The underlying deficit in ADHD has largely been attributed to executive function — higher order processing and the ability of the brain to integrate information and focus attention. But there have been some hints, largely through reports from those with ADHD, that the very ability to accurately receive sensory information, might be altered. Some people with ADHD, for example, have reported impaired visual function and even changes in color processing. Cleanly separating these perceptual brain functions from the impact of higher order cognitive processes has proven difficult, however. It is not clear whether people with and without ADHD encode visual signals received by the eye in the same way.

“We realized that psychiatric diagnoses in general are based on clinical criteria and patient self-reporting,” says Halassa, who is also a board certified psychiatrist and an assistant professor in MIT’s Department of Brain and Cognitive Sciences. “Psychiatric diagnoses are imprecise, but neurobiology is progressing to the point where we can use well-controlled parameters to standardize criteria, and relate disorders to circuits,” he explains. “If there are problems with attention, is it the spotlight of attention itself that’s affected in ADHD, or the ability of a person to control where this spotlight is focused?”

To test how people with and without ADHD encode visual signals in the brain, Halassa, Ma, Mihali, and collaborators devised a perceptual encoding task in which subjects were asked to provide answers to simple questions about the orientation and color of lines and shapes on a screen. The simplicity of this test aimed to remove high-level cognitive input and provide a measure of accurate perceptual coding.

To measure higher-level executive function, the researchers provided subjects with rules about which features and screen areas were relevant to the task, and they switched relevance throughout the test. They monitored whether subjects cognitively adapted to the switch in rules – an indication of higher-order brain function. The authors also analyzed psychometric curve parameters, common in psychophysics, but not yet applied to ADHD.

“These psychometric parameters give us specific information about the parts of sensory processing that are being affected,” explains Halassa. “So, if you were to put on sunglasses, that would shift threshold, indicating that input is being affected, but this wouldn’t necessarily affect the slope of the psychometric function. If the slope is affected, this starts to reflect difficulty in seeing a line or color. In other words, these tests give us a finer readout of behavior, and how to map this onto particular circuits.”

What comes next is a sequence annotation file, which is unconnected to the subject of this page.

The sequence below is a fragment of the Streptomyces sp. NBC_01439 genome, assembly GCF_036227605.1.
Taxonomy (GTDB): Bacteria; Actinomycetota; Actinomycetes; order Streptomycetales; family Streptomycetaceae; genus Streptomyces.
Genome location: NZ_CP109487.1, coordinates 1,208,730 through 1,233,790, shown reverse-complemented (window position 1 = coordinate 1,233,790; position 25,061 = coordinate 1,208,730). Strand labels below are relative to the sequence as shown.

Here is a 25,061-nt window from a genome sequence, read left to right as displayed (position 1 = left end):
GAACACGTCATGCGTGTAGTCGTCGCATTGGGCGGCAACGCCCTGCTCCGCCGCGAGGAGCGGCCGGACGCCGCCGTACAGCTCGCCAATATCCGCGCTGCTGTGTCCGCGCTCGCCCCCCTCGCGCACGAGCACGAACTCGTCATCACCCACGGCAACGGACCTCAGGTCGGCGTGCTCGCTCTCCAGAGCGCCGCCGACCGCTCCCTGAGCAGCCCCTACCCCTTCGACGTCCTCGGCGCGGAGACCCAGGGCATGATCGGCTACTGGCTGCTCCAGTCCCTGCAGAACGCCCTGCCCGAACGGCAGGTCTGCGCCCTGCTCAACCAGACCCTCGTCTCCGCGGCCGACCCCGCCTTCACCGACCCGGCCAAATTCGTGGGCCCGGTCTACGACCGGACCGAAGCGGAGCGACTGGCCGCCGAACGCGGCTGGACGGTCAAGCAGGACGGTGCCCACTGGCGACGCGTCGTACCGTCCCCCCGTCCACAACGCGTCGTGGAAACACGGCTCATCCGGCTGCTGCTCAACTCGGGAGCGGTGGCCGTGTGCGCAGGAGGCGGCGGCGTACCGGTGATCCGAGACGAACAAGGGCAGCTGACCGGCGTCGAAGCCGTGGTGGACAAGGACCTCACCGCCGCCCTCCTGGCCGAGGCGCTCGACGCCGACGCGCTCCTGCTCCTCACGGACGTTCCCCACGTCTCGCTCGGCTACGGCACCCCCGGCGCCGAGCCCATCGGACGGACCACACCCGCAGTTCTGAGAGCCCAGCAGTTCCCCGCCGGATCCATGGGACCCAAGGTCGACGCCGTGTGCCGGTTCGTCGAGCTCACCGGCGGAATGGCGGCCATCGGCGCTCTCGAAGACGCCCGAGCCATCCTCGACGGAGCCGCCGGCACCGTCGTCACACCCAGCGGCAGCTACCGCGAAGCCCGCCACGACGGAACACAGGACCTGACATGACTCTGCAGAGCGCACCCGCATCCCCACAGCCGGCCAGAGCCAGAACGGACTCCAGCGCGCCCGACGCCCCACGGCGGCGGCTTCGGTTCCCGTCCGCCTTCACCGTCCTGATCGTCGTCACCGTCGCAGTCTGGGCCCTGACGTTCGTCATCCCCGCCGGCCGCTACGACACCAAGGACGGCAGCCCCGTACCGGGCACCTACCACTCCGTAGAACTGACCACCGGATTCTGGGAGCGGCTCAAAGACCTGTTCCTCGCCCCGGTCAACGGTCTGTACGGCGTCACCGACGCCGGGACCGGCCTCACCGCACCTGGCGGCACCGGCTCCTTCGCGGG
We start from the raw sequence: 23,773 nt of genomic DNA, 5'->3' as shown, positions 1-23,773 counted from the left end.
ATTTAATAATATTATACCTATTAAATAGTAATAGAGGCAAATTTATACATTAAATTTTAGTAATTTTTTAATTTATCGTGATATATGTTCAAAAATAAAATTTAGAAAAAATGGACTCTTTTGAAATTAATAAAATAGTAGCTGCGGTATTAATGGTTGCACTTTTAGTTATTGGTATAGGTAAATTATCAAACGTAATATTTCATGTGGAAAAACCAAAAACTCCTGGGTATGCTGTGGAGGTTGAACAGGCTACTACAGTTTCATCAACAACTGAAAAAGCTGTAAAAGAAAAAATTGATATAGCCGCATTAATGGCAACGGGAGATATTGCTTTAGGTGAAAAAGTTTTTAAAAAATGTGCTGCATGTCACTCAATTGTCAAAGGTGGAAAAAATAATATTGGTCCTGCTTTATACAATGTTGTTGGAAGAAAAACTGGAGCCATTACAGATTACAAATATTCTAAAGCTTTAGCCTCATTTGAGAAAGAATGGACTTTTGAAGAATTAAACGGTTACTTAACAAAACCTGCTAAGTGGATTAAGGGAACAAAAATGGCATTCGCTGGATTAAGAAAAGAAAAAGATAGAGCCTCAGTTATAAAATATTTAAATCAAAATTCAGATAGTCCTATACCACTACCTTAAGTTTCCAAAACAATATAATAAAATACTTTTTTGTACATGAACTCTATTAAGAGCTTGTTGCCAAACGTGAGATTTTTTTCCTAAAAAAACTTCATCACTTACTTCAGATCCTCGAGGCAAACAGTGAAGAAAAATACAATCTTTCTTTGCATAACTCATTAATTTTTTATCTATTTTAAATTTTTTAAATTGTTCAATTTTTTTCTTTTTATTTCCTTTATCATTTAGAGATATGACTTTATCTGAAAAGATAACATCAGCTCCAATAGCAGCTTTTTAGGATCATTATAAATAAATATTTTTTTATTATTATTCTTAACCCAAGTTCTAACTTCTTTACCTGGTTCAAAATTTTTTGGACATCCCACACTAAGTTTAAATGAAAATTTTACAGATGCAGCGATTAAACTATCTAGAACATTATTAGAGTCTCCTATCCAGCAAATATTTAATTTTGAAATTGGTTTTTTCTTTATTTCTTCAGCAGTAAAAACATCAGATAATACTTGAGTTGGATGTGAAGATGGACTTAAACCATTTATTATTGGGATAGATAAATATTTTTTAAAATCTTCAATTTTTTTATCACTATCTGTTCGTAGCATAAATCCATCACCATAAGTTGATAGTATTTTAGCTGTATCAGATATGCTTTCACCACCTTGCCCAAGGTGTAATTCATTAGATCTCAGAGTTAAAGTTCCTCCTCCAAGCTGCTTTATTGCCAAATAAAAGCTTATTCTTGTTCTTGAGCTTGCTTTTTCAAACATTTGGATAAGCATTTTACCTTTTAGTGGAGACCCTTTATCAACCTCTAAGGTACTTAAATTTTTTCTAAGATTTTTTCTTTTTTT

The authors found that changes in visual perception were robustly associated with ADHD, and these changes were also correlated with cognitive function. Individuals with more clinically severe ADHD scored lower on executive function, and basic perception also tracked with these clinical records of disease severity. The authors could even sort ADHD from control subjects, based on their perceptual variability alone. All of this goes to say that changes in perception itself are clearly present in this ADHD cohort, and that they decline alongside changes in executive function.

“This was unexpected,” points out Halassa. “We didn’t expect so much to be explained by lower sensitivity to stimuli, and to see that these tasks become harder as cognitive pressure increases. It wasn’t clear that cognitive circuits might influence processing of stimuli.”

Understanding the true basis of changes in behavior in disorders such as ADHD can be hard to tease apart, but the study gives more insight into changes in the ADHD brain, and supports the idea that quantitative follow up on self-reporting by patients can drive a stronger understanding — and possible targeted treatment — of such disorders. Testing a larger number of ADHD patients and validating these measures on a larger scale is now the next research priority.

Ann Graybiel wins 2018 Gruber Neuroscience Prize

Institute Professor Ann Graybiel, a professor in the Department of Brain and Cognitive Sciences and member of MIT’s McGovern Institute for Brain Research, is being recognized by the Gruber Foundation for her work on the structure, organization, and function of the once-mysterious basal ganglia. She was awarded the prize alongside Okihide Hikosaka of the National Institute of Health’s National Eye Institute and Wolfram Schultz of the University of Cambridge in the U.K.